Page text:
Crime | A 17-year-old boy accused of attempting to rob Fun 4 All Comics & Games in Ypsilanti, Mich., on Monday has been arraigned on charges of assault with attempt to rob while armed and attempted larceny. Police say the teen, wearing a blond wig, bandanna and dark glasses, gave an employee a list of merchandise — “most, if not all, of it Yu-Gi-Oh! cards” — then opened his coat to reveal what appeared to be an improvised explosive device. The boy allegedly threatened to detonate the bomb if he wasn’t given the merchandise. When the employee yelled for the owner to call police, then teen said he was only joking, then bought some inexpensive items and left the store. The sheriff’s department later arrested the teen in his car in a Burger King parking lot. The Michigan State Police bomb squad responded, and determined the potential explosive device was inert. [AnnArbor.com]
Publishing | Veteran writer J.M. DeMatteis has resigned as editor-in-chief of Ardden Entertainment, fledgling publisher of Flash Gordon and partner in the planned revival of Atlas Comics. DeMatteis, who joined Ardden in February 2008, cited creative differences with Co-Publishers Brendan Deneen and Rich Emms. Deneen has assumed the role of editor-in-chief. [J.M. DeMatteis' blog]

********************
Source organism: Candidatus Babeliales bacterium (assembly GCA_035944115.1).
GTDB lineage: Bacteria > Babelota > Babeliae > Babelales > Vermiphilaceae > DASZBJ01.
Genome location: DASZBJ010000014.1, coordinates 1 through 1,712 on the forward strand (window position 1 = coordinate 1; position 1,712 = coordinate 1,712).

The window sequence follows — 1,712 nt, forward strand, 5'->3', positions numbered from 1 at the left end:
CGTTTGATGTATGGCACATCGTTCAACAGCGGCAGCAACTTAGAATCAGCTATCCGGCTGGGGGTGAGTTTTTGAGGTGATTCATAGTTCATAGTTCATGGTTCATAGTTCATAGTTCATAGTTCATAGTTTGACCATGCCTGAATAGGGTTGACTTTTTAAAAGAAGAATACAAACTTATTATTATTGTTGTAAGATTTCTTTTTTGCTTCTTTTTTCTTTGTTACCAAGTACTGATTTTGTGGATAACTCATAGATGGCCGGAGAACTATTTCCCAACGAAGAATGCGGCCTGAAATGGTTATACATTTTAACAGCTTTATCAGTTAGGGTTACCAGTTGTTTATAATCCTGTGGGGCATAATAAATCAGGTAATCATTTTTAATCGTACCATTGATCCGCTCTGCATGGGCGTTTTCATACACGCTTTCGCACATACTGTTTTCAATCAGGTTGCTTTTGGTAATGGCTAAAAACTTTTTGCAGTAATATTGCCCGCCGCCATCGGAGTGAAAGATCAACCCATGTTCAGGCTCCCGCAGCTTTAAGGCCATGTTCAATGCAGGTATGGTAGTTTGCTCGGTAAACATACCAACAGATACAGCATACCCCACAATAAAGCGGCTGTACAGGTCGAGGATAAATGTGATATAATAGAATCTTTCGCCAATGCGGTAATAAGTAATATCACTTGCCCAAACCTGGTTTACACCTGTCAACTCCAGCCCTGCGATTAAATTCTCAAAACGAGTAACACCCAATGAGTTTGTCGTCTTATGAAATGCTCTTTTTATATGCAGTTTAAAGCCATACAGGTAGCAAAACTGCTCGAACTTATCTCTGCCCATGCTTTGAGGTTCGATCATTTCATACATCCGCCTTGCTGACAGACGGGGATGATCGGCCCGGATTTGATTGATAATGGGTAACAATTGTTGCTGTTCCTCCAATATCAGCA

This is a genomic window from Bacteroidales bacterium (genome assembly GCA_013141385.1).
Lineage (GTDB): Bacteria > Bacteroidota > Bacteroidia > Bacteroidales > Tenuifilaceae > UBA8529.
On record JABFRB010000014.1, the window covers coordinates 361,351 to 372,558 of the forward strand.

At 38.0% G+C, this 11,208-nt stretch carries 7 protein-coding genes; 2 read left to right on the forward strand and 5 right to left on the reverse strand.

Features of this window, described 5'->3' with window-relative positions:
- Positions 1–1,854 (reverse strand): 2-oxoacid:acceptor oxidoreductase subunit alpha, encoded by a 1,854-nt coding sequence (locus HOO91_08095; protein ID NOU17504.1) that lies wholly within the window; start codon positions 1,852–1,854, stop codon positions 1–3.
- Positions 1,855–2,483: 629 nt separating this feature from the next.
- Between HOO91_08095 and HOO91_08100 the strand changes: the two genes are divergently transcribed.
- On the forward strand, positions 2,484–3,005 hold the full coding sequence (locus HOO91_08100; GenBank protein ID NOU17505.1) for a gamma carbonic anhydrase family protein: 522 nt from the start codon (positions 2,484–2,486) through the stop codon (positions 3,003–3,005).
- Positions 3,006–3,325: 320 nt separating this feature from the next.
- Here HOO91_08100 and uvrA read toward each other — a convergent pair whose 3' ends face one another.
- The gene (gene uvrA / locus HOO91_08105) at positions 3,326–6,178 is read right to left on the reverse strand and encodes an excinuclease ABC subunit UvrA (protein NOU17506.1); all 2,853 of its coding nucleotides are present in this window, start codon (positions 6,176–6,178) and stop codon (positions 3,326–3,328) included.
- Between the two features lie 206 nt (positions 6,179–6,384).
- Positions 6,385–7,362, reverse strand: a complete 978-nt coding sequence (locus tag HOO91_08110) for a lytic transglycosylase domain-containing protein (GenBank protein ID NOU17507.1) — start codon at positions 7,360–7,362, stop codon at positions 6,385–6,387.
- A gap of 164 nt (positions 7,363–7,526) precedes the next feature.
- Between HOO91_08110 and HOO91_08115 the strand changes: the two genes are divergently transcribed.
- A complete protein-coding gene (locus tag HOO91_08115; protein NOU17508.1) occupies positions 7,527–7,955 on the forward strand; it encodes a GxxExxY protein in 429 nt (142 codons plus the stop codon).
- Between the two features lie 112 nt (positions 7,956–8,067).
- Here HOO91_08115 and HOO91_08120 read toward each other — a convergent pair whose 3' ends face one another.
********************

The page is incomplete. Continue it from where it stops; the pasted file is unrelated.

Comic strips | Non Sequitur cartoonist Wiley Miller comments on the decision by more than 20 newspapers to replace the Oct. 3 installment of his strip because it mentioned the Prophet Muhammad: “[Editors] didn’t see the satire was on them, of being petrified to run anything related to him. But this whole thing has just gotten so silly over the years. It’s something I can’t lay off. It’s my job as a satirist to point out the stupidity in the world. And the editors fell right in line with proving how stupid it is.” Andrew Alexander, ombudsman for The Washington Post, criticized his newspaper for pulling the strip. [Fox News]